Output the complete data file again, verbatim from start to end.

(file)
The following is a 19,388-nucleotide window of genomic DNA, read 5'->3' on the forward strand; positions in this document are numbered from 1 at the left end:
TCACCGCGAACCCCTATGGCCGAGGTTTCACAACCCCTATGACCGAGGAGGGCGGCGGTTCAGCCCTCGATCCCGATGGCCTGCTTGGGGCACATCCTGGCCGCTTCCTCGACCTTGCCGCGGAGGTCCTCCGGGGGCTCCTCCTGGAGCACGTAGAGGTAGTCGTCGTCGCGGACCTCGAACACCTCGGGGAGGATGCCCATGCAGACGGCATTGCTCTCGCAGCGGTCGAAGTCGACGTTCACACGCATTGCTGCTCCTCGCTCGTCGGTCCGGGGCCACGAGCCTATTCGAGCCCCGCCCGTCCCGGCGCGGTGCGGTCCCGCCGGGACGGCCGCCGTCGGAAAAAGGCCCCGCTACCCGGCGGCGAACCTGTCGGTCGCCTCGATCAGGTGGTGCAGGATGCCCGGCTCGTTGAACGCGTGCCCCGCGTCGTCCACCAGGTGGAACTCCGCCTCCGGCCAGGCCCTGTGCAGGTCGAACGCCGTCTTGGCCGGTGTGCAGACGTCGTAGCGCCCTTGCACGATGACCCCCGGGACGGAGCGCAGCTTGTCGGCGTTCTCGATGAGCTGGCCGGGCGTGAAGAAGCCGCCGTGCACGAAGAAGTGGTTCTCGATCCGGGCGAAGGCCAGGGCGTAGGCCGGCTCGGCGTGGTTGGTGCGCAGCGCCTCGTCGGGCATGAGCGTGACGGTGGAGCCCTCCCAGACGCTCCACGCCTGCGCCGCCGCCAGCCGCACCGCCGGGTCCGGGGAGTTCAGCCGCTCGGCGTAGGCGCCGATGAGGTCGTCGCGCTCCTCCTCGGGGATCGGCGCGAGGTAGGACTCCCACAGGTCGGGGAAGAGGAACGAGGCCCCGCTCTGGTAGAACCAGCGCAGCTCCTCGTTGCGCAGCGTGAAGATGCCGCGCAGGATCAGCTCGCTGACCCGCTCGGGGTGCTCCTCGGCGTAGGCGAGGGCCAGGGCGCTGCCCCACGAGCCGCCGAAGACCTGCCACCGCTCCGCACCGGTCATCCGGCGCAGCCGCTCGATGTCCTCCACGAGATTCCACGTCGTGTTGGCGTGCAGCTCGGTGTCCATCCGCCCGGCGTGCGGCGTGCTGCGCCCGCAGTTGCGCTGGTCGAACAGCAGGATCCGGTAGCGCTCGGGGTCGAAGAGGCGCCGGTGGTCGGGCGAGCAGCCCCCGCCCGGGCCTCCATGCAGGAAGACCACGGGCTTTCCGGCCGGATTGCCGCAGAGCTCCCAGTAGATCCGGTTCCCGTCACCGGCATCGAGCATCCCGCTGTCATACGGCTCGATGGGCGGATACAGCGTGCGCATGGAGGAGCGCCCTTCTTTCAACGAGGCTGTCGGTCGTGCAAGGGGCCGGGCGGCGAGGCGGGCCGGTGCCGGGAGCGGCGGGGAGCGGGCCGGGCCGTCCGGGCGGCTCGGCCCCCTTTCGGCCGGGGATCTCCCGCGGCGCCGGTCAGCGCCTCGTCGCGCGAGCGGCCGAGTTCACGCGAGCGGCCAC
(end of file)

The following is a 19,388-nucleotide window of genomic DNA, read 5'->3' on the forward strand; positions in this document are numbered from 1 at the left end:
TCACCGCGAACCCCTATGGCCGAGGTTTCACAACCCCTATGACCGAGGAGGGCGGCGGTTCAGCCCTCGATCCCGATGGCCTGCTTGGGGCACATCCTGGCCGCTTCCTCGACCTTGCCGCGGAGGTCCTCCGGGGGCTCCTCCTGGAGCACGTAGAGGTAGTCGTCGTCGCGGACCTCGAACACCTCGGGGAGGATGCCCATGCAGACGGCATTGCTCTCGCAGCGGTCGAAGTCGACGTTCACACGCATTGCTGCTCCTCGCTCGTCGGTCCGGGGCCACGAGCCTATTCGAGCCCCGCCCGTCCCGGCGCGGTGCGGTCCCGCCGGGACGGCCGCCGTCGGAAAAAGGCCCCGCTACCCGGCGGCGAACCTGTCGGTCGCCTCGATCAGGTGGTGCAGGATGCCCGGCTCGTTGAACGCGTGCCCCGCGTCGTCCACCAGGTGGAACTCCGCCTCCGGCCAGGCCCTGTGCAGGTCGAACGCCGTCTTGGCCGGTGTGCAGACGTCGTAGCGCCCTTGCACGATGACCCCCGGGACGGAGCGCAGCTTGTCGGCGTTCTCGATGAGCTGGCCGGGCGTGAAGAAGCCGCCGTGCACGAAGAAGTGGTTCTCGATCCGGGCGAAGGCCAGGGCGTAGGCCGGCTCGGCGTGGTTGGTGCGCAGCGCCTCGTCGGGCATGAGCGTGACGGTGGAGCCCTCCCAGACGCTCCACGCCTGCGCCGCCGCCAGCCGCACCGCCGGGTCCGGGGAGTTCAGCCGCTCGGCGTAGGCGCCGATGAGGTCGTCGCGCTCCTCCTCGGGGATCGGCGCGAGGTAGGACTCCCACAGGTCGGGGAAGAGGAACGAGGCCCCGCTCTGGTAGAACCAGCGCAGCTCCTCGTTGCGCAGCGTGAAGATGCCGCGCAGGATCAGCTCGCTGACCCGCTCGGGGTGCTCCTCGGCGTAGGCGAGGGCCAGGGCGCTGCCCCACGAGCCGCCGAAGACCTGCCACCGCTCCGCACCGGTCATCCGGCGCAGCCGCTCGATGTCCTCCACGAGATTCCACGTCGTGTTGGCGTGCAGCTCGGTGTCCATCCGCCCGGCGTGCGGCGTGCTGCGCCCGCAGTTGCGCTGGTCGAACAGCAGGATCCGGTAGCGCTCGGGGTCGAAGAGGCGCCGGTGGTCGGGCGAGCAGCCCCCGCCCGGGCCTCCATGCAGGAAGACCACGGGCTTTCCGGCCGGATTGCCGCAGAGCTCCCAGTAGATCCGGTTCCCGTCACCGGCATCGAGCATCCCGCTGTCATACGGCTCGATGGGCGGATACAGCGTGCGCATGGAGGAGCGCCCTTCTTTCAACGAGGCTGTCGGTCGTGCAAGGGGCCGGGCGGCGAGGCGGGCCGGTGCCGGGAGCGGCGGGGAGCGGGCCGGGCCGTCCGGGCGGCTCGGCCCCCTTTCGGCCGGGGATCTCCCGCGGCGCCGGTCAGCGCCTCGTCGCGCGAGCGGCCGAGTTCACGCGAGCGGCCAC